A number of die suppliers are migrating towards electroless metal finishes on bond pads. Finishes of electroless nickel followed by immersion gold or immersion gold + palladium (ENIG and ENIPIG) help to improve both test and assembly yields, as well as long-term reliability.
A problem with pads shorting during electroless plating is a concern, and a solution is needed.
As part of the electroless processes, the top layers of aluminum, aluminum oxides, and other aluminum corrosion by-products are removed and replaced with strong, chemically bonded fresh metal layers that are robust and oxide-free.
Gold wire and copper wire adhere much better to oxide-free surface layers than corroded metal layers. Reliability concerns related to purple plague and Kirkendall voiding can also be reduced as a result of gold to gold bonding.
Contact resistance (CRES) is directly related to the degree of bond pad oxidation, contamination and corrosion. Reducing CRES improves both assembly yield and test yield. False failures can occur during testing when probe needles comes in contact with non-conductive CRES layers.
Penetrating these CRES barriers requires higher force on the probe needles, risking damage to both die and the test hardware. Since gold pads typically have no oxide, probe force is minimal and test yield increases.
One might ask, why not deliver die with the gold layer already on the aluminum pad?
Unfortunately, CMOS wafer fab processes don’t allow gold in the same place as silicon. Mixing the two can create bad intermetallics, causing mechanical stress on the silicon that can lead to eventual fracturing.
But having gold on the aluminum pad is a benefit. How can one treat the aluminum pad to reduce stress without sacrificing device reliability? This is where electroless nickel-immersion gold comes into play.
An ENIG advantage over standard electroplating is that ENIG is a maskless process, because electroless finishes adhere only to the target metals on the die. This eliminates the time and cost of creating and exposing masks to pattern the deposit.
The increasing cost of gold gives electroless finishes a growing cost over conventional sputtering and plating for typical electrolytic finishes.
One problem with electroless finishes, shared with electrolytic plated finishes, is that the deposited layers grow wider at the same rate as they grow higher. This gives a mushroom shape to the deposited material. Figure 1 shows the curved shoulders of a typical ENIG deposit. (The material on top is conductive adhesive for flip chip assembly).
Figure 1. An ENIG deposit, showing curvature from horizontal growth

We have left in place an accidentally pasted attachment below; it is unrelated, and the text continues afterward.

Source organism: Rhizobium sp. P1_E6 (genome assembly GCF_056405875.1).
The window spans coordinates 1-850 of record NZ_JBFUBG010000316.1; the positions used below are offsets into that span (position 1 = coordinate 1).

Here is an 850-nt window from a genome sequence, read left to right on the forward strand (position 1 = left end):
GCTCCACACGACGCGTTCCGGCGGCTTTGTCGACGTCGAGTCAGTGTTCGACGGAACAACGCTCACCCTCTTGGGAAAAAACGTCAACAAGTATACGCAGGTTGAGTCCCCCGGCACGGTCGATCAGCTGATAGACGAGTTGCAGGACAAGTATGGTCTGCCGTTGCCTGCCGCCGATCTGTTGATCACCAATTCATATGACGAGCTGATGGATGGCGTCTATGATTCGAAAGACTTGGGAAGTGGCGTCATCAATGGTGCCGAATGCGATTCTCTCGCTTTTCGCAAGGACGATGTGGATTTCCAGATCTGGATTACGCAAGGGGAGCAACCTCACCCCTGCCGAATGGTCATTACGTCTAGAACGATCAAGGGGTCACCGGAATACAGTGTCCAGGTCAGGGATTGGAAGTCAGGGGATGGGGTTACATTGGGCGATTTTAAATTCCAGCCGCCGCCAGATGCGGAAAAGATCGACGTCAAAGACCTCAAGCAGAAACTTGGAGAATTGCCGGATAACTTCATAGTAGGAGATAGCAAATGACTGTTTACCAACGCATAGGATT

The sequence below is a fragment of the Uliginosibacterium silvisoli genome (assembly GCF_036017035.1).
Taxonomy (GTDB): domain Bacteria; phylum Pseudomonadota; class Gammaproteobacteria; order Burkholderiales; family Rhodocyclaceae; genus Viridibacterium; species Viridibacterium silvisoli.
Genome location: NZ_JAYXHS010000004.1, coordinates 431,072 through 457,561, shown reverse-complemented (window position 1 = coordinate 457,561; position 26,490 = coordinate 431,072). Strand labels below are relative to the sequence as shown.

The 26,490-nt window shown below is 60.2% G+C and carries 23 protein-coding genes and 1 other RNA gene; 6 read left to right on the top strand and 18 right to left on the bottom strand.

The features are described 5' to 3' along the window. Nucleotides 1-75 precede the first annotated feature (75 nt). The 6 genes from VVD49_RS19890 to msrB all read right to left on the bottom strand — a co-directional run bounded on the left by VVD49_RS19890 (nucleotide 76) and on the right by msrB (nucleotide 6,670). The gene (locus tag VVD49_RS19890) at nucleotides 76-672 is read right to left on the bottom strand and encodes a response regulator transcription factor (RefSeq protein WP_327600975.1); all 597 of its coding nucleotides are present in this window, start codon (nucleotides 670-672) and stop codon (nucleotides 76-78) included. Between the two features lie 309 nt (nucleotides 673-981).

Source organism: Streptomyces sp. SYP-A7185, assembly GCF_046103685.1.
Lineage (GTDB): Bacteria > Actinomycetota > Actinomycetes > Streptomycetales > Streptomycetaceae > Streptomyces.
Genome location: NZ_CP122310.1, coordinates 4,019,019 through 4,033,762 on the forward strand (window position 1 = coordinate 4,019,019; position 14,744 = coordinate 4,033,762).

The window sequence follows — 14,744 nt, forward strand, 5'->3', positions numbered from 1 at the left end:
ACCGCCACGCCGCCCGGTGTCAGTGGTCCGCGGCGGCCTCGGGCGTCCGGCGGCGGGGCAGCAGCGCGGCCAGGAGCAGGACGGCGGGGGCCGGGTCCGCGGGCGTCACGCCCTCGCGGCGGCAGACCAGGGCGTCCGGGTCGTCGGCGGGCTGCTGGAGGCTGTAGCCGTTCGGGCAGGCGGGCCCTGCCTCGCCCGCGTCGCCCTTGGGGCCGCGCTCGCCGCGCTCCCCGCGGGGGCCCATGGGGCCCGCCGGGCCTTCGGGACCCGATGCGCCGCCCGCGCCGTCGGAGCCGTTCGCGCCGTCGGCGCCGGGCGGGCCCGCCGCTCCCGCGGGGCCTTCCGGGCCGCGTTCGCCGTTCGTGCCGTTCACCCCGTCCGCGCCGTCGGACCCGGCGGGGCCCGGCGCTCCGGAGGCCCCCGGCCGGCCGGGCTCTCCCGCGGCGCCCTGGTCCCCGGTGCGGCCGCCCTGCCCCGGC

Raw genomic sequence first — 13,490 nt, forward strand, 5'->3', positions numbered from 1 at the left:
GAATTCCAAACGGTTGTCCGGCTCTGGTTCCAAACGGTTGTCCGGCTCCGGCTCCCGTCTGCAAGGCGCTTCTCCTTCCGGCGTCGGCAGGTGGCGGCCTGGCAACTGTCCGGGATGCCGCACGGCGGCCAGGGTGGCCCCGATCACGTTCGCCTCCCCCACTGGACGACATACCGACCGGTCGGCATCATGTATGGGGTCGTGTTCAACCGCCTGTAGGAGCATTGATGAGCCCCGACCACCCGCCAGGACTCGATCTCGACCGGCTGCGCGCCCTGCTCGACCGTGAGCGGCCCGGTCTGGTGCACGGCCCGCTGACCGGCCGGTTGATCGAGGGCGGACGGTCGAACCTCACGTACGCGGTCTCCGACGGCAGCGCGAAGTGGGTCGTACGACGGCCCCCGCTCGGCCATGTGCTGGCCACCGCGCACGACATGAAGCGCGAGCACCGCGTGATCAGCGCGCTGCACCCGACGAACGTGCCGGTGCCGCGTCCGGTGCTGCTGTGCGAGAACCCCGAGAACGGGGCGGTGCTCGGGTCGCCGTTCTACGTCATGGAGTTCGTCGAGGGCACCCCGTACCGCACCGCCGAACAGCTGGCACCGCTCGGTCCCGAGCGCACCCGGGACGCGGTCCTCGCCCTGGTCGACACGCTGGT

This is a limitation for tightly packed bond pads at a time when closer packing is a major goal. The present method to work around this is depositing and curing organic insulators such as polyimide (PI) or polybenzoazole (PBO) prior to electroless processing.
The organic insulators, typically 4um thick, provide the isolation and barrier to prevent mushroom shorts during electroless plating. A 2um layer of Ni can then be plated on the bond pads.
The added cycle time and cost of PBO/PI processing almost eliminates the benefits of ENIG processing. PBO/PI materials are not cheap. PBO/PI processing may include up to two addition days of cycle time. PBO and PI also increase mechanical stress, which can lead to electro-mechanical failures, particularly on thinned die.
A further drawback is the high processing temperatures required for curing the PBO and PI, approaching 375 °C on some materials. These stresses and temperatures raise concerns for test failures that could mitigate any process improvements.
To avoid those costs and problems, CVInc has developed a proprietary process replacing the PBO/PI approach, with significant reductions in cycle time and cost. We have demonstrated up to 10um nickel thickness without bridging to adjacent devices.
This process also allows pad size reduction. As shown in Figure 2 , a NiAu island can be created in the middle of the pad with the aluminum serving as a solder barrier. Here the original array pad size is 75um with an 85um pitch.
The pads were resized to 60um and then plated with 2.5um of Ni followed by Pd then Au. When the solder bump is placed on this pad a more manufacturable, higher yield process results.
Figure 2. Smaller NiAu islands centered and surrounded by aluminum.
This a process promises many other benefits yet to be realized. For example, Figure 3 shows tall, closely spaced pillars of NiAu, not possible with standard ENIG processing because of the mushroom effect.
Figure 3. Deposited ENIG pillars. Heights are 12um; the gap between pillars is 8um. Test probe marks on top surface.
In summary, the benefits of electroless ENIG plating can now be extended to finer pitch, thicker, and taller depositions without the drawbacks of PBO/PI processing.
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